Winter steelhead showing up in Olympic Peninsula rivers; wild fish to follow

By on November 21, 2014
Shane Mitts of It's Fish On guide service holds up an Olympic Peninsula steelhead. (Courtesy Shane Mitts)

The approach of Thanksgiving means that winter steelhead are starting to show up in the rivers of the Washington’s Olympic Peninsula, heralding the arrival of some of the best steelhead fishing in the Lower 48.

“Coho and kings are just about over and winter steelhead are just starting to show up,” said Shane Mitts, guide with It’s Fish On guide service on the Peninsula. “It’s a mixed bag in the rivers right now.”

Mitts guides on a set of rivers that rise in the Olympic Mountains, tumble down through some of the most pristine territory left in the U.S., and flow out to the Pacific Ocean. The rivers run through home to lush temperate rain forests supported by one of the highest annual rainfall averages in the country — upwards of 100 inches per year.

The rivers include the glacier-fed Queets and Hoh rivers, as well as the Quillayute and its tributaries, a system with a reputation as one of the best steelhead fisheries on the planet.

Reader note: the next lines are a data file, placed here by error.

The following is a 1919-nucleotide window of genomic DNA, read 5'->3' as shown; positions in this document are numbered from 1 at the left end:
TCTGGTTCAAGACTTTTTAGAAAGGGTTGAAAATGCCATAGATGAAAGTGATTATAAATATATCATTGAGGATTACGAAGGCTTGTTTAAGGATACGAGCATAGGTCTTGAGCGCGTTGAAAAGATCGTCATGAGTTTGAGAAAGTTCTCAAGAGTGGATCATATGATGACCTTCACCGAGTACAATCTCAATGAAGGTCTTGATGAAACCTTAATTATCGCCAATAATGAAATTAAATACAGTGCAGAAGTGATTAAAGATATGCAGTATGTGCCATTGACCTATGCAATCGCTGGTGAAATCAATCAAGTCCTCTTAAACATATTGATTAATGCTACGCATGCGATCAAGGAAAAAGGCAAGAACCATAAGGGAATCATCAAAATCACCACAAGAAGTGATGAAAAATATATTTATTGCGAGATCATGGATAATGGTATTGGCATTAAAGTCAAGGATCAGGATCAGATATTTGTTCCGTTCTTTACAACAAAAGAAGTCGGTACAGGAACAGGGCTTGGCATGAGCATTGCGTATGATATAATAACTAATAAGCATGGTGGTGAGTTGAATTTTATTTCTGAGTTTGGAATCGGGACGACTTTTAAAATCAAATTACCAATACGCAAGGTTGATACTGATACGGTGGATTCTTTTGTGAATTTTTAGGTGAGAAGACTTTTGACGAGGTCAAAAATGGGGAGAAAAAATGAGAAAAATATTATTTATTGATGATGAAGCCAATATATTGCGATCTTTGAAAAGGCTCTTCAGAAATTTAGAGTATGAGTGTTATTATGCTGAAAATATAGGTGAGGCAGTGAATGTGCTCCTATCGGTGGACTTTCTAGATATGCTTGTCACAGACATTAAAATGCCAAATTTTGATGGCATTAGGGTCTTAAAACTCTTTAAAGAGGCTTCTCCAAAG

The steelhead entering the rivers now are hatchery fish, which Mitts says run in the 6 to 15 pound range. The hatchery run will last until around Christmas, which is about the time that the wild fish start to show up. The prized wild steelhead grow to 10 to 25 pounds, with occasional reports of fish pushing 30 pounds, including a 2009 catch on the Hoh River that made waves in fly fishing blog circles.

“We get big steelhead up here,” said Mitts, who has fished these rivers for 25 years and guided on them since 2011. “Monsters.”

Shane Mitts with a 19.14-pound winter steelhead form the Olympic Peninsula. (Courtesy Shane Mitts)

Shane Mitts with a 19.14-pound winter steelhead form the Olympic Peninsula. (Courtesy Shane Mitts)

Though the wild fish are the stars, the hatchery fish shouldn’t be overlooked.

“They’re fun to catch, too,” he said. “They’re more aggressive, but they’re not as violent as those big ones. Those big wild steelhead, they fight like king salmon.”

Mitts says he leaves his house around 3:30 in the morning to be on the water by daylight. Depending on the river, he’ll float a drift boat for about 6 to 8 miles, making for a trip that lasts up to 10 hours, unless the limit comes in sooner. Mitts prefers drifting bait such as salmon eggs, salmon roe and sand shrimp, though he’ll also turn to spinners, jigs and plugs.

The steelhead fishing follows what Mitts says had been a good year on salmon fishing on the Peninsula. The quality of the fishing tends to hinge on the area’s famous storms, which can send flows skyward and make the rivers difficult to fish. The fishing is best when the streams are dropping and clearing up, so long as another storm doesn’t come through and blow them out.

About Jeff Gillies

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